Opting for a competitive interest savings account

If you have a lump sum to save, a fixed rate bond might also be worth considering. Fixed rate bonds are savings accounts that offer fixed, competitive interest rates over terms, typically ranging from six months to five years. You’ll earn the same interest rate from the day you open the account until the end of your fixed rate term, so you’ll know exactly how much you’ll make. At the end of your term, you can withdraw your money and place it into another fixed rate bond, or you could add it to your pension plan.

Notice accounts might also be worth considering if you want to start saving for retirement but can’t commit to locking away your money for the long term. Notice accounts allow you to save money and earn interest while having the flexibility of withdrawing your money after a set period, typically between 30 and 90 days.

How can I maximise my retirement savings?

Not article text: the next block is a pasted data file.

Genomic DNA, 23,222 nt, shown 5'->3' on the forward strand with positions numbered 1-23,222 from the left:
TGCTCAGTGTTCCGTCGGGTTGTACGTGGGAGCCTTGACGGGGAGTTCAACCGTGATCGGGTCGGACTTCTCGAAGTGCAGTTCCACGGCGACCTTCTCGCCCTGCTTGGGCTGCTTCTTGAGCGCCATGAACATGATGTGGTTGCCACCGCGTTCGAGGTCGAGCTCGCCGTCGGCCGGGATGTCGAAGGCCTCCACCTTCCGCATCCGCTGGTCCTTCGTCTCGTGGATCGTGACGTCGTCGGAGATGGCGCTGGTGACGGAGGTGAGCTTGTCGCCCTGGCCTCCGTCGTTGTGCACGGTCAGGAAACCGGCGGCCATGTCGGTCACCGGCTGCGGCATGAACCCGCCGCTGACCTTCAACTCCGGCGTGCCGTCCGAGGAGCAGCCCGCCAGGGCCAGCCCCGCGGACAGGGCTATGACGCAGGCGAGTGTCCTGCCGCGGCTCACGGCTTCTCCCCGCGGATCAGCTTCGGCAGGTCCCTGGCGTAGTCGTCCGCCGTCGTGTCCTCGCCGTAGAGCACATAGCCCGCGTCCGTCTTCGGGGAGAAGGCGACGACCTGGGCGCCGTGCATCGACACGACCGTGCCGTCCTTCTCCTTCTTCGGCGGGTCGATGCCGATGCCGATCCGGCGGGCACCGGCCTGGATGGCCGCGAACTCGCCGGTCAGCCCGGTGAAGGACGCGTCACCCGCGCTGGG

If you want to maximise your retirement savings, you might want to keep in mind the following:

1. Start early

Whether you apply for a pension or open a savings account (or both), the most important part of saving for retirement is starting as early as possible. The earlier you put your money away in a pension plan or savings account, the more time your investments have to grow.

2. Clear your debts

It may not be easy to pay your debts off early, but doing so means you will free up more funds and avoid paying high interest rates.

3. Prioritise your investments

We all save for different reasons, whether it’s a mortgage, car, or a wedding. The key is deciding what you need to prioritise. If you concentrate on your pension or saving for retirement with a savings account, you may earn more in the long term.

4. Set goals

If you set firm savings goals, it may be easier for you to stay motivated and actively contribute to your retirement savings plan. It can help to regularly reassess and adjust these goals to make sure they align with your financial circumstances.